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Page last updated at 09:41 GMT, Thursday, 30 October 2008

Thai protests for Thaksin return

An anti-governement protester holds up a placard showing images of ousted Thai prime minister Thaksin Shinawatra
Protesters want Thaksin to be sent back to face justice in Thailand

Thousands of anti-government protesters in Thailand have been rallying outside the British embassy to press for the extradition of Thaksin Shinawatra.

The former prime minister was convicted in absentia last week of violating conflict of interest rules.

Tension between pro and anti-government groups has been heightened by a grenade attack on Thursday morning, targeting guards for the anti-government camp.

Correspondents say the violence highlights the stark political divide.

Protesters' anger

Early on Thursday, two attacks took place on anti-government targets.

An explosive was lobbed into the garden of a senior judge, and a grenade was thrown at a group of men guarding the encampment of the People's Alliance for Democracy (PAD).

Police say about 10 people were injured in the blast.

The PAD has been occupying the main government offices for more than two months, with the aim of toppling the administration led by Prime Minister Somchai Wongsawat.

Thaksin Shinawatra, July 2008
Protesters say Thaksin is the real power behind the government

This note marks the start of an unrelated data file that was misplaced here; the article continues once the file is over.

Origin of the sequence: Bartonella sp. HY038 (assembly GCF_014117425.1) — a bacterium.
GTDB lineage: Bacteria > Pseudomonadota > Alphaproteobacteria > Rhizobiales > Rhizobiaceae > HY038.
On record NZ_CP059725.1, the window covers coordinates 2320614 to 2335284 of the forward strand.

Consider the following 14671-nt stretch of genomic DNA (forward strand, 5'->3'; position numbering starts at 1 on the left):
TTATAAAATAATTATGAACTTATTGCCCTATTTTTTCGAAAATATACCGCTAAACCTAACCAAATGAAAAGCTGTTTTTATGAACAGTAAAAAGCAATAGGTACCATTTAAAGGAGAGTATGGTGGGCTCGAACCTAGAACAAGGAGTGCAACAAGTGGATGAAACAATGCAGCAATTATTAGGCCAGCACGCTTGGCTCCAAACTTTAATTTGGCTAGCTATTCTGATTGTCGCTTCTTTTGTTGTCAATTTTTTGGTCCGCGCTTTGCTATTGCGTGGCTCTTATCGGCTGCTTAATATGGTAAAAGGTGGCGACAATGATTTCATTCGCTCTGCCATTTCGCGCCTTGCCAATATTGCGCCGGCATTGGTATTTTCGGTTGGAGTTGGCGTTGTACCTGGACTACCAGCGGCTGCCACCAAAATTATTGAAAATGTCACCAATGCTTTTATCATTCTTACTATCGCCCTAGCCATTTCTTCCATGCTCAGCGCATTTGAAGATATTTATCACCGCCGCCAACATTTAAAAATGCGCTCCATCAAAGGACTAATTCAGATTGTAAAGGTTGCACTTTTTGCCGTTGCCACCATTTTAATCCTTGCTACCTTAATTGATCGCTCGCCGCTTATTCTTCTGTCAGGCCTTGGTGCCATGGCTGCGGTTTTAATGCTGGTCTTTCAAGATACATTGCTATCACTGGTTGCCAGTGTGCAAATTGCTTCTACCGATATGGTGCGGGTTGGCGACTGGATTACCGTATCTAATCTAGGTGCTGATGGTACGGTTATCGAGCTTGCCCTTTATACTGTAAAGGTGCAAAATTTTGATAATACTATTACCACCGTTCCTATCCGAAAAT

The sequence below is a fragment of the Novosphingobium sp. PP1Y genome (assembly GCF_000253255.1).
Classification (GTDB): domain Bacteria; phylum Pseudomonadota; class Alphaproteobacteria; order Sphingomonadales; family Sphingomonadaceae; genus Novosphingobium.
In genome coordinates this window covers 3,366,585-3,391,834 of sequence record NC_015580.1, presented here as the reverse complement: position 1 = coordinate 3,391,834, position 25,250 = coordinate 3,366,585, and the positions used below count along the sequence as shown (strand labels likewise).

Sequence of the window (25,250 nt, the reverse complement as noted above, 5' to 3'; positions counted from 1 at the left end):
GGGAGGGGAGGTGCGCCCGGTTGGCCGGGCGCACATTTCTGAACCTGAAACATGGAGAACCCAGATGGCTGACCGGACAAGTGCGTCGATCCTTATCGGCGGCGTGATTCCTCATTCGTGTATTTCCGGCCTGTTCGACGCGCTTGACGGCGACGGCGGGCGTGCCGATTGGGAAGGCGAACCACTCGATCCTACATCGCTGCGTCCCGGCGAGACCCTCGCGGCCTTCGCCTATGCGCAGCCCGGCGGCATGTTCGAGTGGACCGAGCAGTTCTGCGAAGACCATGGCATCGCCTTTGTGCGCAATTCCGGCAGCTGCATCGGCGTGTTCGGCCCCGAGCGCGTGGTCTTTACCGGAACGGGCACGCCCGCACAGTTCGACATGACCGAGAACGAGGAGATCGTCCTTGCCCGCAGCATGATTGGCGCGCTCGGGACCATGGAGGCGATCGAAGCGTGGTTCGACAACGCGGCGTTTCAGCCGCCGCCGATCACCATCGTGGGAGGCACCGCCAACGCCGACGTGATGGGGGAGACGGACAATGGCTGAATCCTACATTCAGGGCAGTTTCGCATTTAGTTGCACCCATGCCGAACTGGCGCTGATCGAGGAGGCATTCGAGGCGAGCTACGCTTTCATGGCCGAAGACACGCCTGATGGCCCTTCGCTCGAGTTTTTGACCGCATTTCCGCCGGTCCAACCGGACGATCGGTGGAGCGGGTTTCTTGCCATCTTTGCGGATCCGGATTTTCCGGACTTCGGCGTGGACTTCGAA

They claim Mr Somchai is a proxy for Thaksin, who was ousted in a military coup in 2006 and now lives in the UK.

Pro-government groups are promising to bring thousands of their own supporters in from the countryside this weekend in a show of strength.

But according to the BBC's correspondent in Bangkok, Jonathan Head, on Thursday the streets belonged to the PAD, who gathered outside the British embassy.

They are demanding that the UK government extradite Thaksin, who was sentenced to two years in prison for violating conflict of interest rules last week, and still faces several other charges.

However his conviction may not be covered by extradition agreements between the two countries, and Thaksin argues that he cannot get a fair trial in Thailand because, he says, the judiciary is sympathetic to the opposition.

Correspondents say there still seems to be little appetite for compromise in a conflict which is now taking on dangerous regional characteristics.

The government has just announced it will move the site of next month's South East Asian summit from Bangkok, which it is no longer confident of securing, to Chiang Mai in the north, where support for Thaksin is still strong.

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